Despite Cho's physical limitations, she had Paul and I diapered in less then five minutes. Paul had been smacked on his leg three times for giggling and they didn't sound quiet or playful at all. The last swat got him to quiet down and while Cho had been diapering me, I saw out of the corner of my eye that he was rubbing his leg to ease some of the sting. Finally diapered and yet still extremely confused as to why Paul was diapered the same as me, the three of us headed for our rooms; Cho went one way, Paul another and I, alone, made for my bed while carrying my filthy clothes clutched to my naked chests.

I had only gone maybe fifteen feet when Cho called after me, "Ron!"

I jumped and spun around nearly dropping my clothes in the process.

"Ow are yer uh?" she began to ask as she drug her bad leg toward me.

As though she didn't know the word, she petted her chess and thinking she meant to ask about my body I answered meekly, "Very tired."

I had not noticed that she had something tucked under her other arm until she pulled it out to reveal my plastic armor. She held it out to me and I saw that she, well I assume it was her, had mended the crack in the front piece. The memory of how it had become cracked in the first place flooded my mind and filled me with rage.

However, seeing my armor now mended almost as though it had been made of fabric and not plastic. Cho had somehow managed to sew a strip of leather into the armor plate for me.

Without another word, she bent down, took my clothes from my arms and laid them on the floor in front of me. She had some trouble getting the armor onto me but with a little directing from me she got it into place. Just having my armor back and having it on made me feel safe again; safer then I had felt in days.

I started to say, "Thank..." but she put a finger to my lips to silence me. With a gentle butterfly kiss on my forehead, she handed me my clothes and sent me on my way.

Barely able to drag one foot after the other, I waddled away as quickly as my aching body would allow me. As it was, I had barely reached the bottom of the steep steps when the lights in the hallway, dim at best, flickered and went out altogether, plunging the hall and me along with it into total darkness. Up to that point, I had been certain I could find my way to my room, but all my certainty vanished with the light.

With heart racing and ears perked up for any sound, I stumbled blindly in the dark. I reached out for the wall, feeling my way along it until I came to the door to my room.

To my surprise, I found it closed but why should I have been surprised? It was just one more sign of how the boys felt about me. Then, suddenly, a great blast of sound came from behind the door. It was a rolling, rumbling, gurgling sound of vast propor­tions. Something akin to the sound of water being sucked down an enormous, powerful drain. Terrified, I jumped backward causing my shoes to tromp loudly against the wooden floor. The horrible sound came again, and in a flash, I recognized what it was.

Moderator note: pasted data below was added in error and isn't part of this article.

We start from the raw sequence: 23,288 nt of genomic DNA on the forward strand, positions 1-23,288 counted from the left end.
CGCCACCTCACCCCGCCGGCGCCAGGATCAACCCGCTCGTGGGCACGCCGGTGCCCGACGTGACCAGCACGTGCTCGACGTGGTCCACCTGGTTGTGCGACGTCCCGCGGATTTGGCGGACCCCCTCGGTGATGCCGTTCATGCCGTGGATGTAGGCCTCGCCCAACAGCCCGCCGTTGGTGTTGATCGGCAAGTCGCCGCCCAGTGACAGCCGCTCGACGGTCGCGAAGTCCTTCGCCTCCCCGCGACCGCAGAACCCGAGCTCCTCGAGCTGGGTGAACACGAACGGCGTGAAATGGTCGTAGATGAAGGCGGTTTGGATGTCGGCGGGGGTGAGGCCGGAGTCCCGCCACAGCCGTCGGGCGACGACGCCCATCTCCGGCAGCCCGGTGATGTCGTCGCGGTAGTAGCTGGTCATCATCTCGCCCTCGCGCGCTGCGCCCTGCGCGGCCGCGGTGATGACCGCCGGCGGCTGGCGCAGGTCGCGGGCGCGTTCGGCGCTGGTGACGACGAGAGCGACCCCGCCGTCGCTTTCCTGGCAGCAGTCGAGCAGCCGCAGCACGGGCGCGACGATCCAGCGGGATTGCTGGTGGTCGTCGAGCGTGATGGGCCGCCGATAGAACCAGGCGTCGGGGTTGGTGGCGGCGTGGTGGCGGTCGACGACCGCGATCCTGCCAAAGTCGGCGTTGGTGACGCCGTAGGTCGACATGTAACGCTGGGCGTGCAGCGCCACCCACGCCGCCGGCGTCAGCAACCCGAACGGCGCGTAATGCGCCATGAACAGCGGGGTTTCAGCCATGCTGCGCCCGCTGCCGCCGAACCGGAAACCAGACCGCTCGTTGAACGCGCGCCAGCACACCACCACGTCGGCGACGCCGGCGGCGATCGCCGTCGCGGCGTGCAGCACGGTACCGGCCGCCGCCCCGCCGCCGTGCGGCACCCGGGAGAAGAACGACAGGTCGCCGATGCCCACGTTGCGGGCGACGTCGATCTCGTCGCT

Confused by the darkness, I had forgotten Cho's warning and almost entered the first door, where I would have walked in on Fyer, asleep and-snoring! Quaking in my oversized shoes, I continued down the dark hallway.

To my relief, I found the right door and it was open. Soft breath­ing sounds told me that this was not only my room, but that the boys were all in bed and asleep. I somehow managed to make my way to my bed without a sound and without waking my bunkmates. I man­aged to drag off my shoes, stow them under the bed along with the socks and hang my clothes on the nail before climbing into my bed and getting to go to sleep at last.

`To sleep?' Oh no, no, never believe such a luxury was yet to be allowed me! The moment I closed my eyes, my brain began to spin. Round and round and round, asking a million questions of `Why?'

"Why had I been put here, and how long could he survive in such a place?" I was still certain I was being held for ransom, but could I live through the few days until my rescue.

Unless I had been thoroughly hoodwinked by the Wriggles, how could one as sharp as Segal not know what might happen to a boy left in the loving care of the Banachelli Home for Boys? Could Segal have been so stupid as to believe that I could come out of here alive? And how much ransom would I be worth if I were to end up being delivered in a pine box? None of it made any sense; none!